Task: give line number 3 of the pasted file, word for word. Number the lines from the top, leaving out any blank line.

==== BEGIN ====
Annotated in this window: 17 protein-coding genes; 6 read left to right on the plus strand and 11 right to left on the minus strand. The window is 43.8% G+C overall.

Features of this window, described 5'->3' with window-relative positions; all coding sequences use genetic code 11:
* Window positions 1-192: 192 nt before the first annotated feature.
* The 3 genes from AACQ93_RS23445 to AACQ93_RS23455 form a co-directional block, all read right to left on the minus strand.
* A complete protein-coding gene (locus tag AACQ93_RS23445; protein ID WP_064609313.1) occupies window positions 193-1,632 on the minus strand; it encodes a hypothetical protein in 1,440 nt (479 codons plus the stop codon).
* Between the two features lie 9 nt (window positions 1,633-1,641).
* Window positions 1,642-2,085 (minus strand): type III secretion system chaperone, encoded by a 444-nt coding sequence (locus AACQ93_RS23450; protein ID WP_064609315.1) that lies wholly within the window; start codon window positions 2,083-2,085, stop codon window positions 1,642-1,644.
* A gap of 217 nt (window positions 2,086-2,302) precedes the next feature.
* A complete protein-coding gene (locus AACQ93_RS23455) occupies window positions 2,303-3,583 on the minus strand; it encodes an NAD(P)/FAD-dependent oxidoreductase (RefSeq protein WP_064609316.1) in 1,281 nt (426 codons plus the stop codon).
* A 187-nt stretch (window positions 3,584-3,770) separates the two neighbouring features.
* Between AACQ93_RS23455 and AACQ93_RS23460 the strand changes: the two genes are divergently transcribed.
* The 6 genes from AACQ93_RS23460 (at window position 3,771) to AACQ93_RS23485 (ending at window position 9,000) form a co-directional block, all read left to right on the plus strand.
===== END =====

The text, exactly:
* Window positions 1-192: 192 nt before the first annotated feature.